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Cuba working to use anti-cancer therapies in early stages of disease

• Clinical trials to begin this year on two new vaccine candidates for the treatment of cervical and prostate tumors

BY LILLIAM RIERA —Granma International staff writer—

CUBAN scientists, whose field studies of therapeutic vaccines for the treatment of cancer have demonstrated encouraging results, have begun to work toward applying these therapies in the early stages of the disease.

The therapeutic cancer vaccines, produced from component elements of tumors, are not intended to cure patients but to keep the tumor under control for a long period. The drug attempts to stimulate and “teach” the immune system of the affected organism to detect and destroy malignant cells without the disagreeable side effects caused by chemotherapy and radio therapy.

In an article published on March 23 in Granma daily Dr. Luis Enríquez Fernández, head of the vaccine department of the Molecular Immunology Center (CIM) stated that, on the basis of animal experiments, Cuban and other researchers, can predict the value of transferring studies of these new cancer vaccine therapies to patients in the early stages of the disease in whom, theoretically, it would be possible to halt tumor growth for prolonged periods.

“Today, the specialized scientific community has sufficient evidence to begin firmly believing in this possibility and we have already begun working to eradicate this scourge on humanity via a preventative vaccine,” the doctor affirmed.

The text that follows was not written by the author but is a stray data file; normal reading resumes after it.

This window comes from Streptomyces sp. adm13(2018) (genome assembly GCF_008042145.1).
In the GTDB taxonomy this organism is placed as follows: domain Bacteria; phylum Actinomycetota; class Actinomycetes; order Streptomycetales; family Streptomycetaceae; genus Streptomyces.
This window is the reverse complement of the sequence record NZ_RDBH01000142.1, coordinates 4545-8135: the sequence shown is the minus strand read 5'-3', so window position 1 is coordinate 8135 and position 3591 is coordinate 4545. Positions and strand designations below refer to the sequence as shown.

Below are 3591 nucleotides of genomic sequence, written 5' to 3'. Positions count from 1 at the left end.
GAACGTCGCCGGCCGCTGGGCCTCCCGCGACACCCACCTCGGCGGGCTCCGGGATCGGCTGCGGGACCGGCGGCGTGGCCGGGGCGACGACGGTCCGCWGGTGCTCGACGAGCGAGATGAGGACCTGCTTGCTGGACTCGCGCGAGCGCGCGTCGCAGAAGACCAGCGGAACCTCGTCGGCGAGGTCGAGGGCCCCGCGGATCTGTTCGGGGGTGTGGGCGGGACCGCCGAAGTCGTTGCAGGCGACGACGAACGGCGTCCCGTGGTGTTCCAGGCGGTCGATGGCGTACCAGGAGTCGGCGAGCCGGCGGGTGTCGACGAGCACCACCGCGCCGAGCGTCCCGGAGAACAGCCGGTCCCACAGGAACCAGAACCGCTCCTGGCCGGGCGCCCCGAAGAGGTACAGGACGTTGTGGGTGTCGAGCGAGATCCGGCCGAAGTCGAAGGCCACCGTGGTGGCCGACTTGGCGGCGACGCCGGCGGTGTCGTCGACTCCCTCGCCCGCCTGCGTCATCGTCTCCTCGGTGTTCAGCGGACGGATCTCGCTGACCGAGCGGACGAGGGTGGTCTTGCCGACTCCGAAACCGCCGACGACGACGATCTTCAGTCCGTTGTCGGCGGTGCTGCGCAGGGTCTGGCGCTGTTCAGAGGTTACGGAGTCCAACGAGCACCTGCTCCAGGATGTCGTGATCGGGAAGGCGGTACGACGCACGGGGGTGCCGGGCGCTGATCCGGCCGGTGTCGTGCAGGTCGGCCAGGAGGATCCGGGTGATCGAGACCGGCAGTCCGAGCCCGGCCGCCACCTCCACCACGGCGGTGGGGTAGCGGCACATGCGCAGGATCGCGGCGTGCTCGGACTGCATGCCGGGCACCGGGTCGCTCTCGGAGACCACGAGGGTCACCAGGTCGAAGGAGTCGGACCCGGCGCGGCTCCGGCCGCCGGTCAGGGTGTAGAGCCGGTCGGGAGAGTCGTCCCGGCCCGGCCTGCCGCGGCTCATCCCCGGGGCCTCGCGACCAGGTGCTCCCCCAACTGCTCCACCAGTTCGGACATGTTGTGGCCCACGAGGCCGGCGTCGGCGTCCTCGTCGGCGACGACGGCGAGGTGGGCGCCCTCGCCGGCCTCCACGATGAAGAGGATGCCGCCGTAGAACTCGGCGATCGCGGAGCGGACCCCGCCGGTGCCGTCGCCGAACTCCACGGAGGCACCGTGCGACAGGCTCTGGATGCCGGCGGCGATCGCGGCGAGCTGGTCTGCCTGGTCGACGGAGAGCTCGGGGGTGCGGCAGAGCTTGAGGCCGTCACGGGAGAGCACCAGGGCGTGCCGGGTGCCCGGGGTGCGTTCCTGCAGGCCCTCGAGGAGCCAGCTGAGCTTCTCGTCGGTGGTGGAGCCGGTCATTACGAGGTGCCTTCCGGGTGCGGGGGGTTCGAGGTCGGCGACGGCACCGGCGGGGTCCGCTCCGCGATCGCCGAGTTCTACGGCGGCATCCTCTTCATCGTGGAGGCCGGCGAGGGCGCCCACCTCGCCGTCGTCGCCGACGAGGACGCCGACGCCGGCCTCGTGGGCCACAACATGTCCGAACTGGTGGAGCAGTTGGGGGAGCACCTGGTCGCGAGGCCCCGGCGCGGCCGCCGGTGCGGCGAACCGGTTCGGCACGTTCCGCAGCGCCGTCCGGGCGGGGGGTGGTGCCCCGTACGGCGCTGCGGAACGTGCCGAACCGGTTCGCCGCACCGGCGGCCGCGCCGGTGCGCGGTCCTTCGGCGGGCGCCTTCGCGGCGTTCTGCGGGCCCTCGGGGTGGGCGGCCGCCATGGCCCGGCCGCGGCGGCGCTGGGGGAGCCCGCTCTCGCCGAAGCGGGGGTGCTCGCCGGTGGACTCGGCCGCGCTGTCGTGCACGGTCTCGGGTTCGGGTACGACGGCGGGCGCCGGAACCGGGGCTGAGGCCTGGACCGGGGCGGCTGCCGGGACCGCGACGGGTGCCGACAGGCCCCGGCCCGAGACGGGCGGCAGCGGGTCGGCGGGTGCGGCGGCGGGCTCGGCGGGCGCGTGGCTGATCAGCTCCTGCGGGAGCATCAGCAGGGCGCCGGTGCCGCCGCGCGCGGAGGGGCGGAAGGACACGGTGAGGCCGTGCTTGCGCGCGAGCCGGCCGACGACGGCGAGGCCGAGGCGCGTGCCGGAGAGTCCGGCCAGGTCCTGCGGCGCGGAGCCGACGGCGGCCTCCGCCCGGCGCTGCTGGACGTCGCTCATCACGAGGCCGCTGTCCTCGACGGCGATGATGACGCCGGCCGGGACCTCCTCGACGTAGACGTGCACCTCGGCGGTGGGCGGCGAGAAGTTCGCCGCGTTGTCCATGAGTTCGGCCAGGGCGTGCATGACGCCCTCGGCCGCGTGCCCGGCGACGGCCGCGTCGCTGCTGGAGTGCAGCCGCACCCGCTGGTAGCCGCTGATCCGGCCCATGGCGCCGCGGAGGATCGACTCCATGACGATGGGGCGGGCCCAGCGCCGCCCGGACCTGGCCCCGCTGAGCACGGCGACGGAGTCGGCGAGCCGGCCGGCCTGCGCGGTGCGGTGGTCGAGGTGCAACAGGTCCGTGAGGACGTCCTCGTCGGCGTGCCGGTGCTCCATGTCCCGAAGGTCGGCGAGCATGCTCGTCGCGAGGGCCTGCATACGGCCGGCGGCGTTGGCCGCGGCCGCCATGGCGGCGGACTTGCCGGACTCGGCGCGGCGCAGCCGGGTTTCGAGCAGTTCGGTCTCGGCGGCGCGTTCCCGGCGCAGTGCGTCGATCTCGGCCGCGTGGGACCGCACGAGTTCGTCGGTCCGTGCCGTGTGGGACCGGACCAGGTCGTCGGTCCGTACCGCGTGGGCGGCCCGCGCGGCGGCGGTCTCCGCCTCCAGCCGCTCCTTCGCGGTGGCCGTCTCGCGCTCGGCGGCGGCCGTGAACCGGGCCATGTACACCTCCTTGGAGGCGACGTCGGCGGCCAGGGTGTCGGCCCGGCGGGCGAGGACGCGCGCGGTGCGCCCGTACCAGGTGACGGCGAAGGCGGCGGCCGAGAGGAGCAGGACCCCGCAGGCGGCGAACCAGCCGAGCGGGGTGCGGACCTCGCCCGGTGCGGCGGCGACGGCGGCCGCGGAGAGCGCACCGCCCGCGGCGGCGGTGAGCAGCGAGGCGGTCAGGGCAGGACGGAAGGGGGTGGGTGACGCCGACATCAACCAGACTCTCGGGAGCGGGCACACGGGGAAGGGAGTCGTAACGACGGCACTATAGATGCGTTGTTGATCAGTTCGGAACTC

According to Enríquez Fernández, after nearly 30 years of clinical evaluations of the concept of therapeutic cancer vaccines and with more than 400 clinical trials completed, during which revolutionary advances in immunological thinking have occurred, “we have begun to understand the reasons for which the results obtained so far, although very encouraging, are modest in relation to patient benefits.”

For Fernández the problem is that the majority of these tests have been made on individuals in very advanced stages of the disease, in which the large tumorous mass and accumulated treatments received have profoundly deteriorated immune system functions.

The scientist believes that, in the case of cancer vaccines, the time to test and understand the concept better begins and ends in converting early stage tumors into chronic controlled illnesses, thus extending quality life for the patient.

He also noted that even though there still is no cancer vaccine being distributed for use by oncologists in the world, approximately 105 vaccine candidates exist in different phases of clinical trials, belonging to 64 companies (principally biotechnological) in five countries: the United States, the United Kingdom, Germany, Canada and France.

In Cuba, cancer vaccine field studies began at CIM in 1990. for the first time, that research was accompanied by an innovative cancer research program in an underdeveloped country.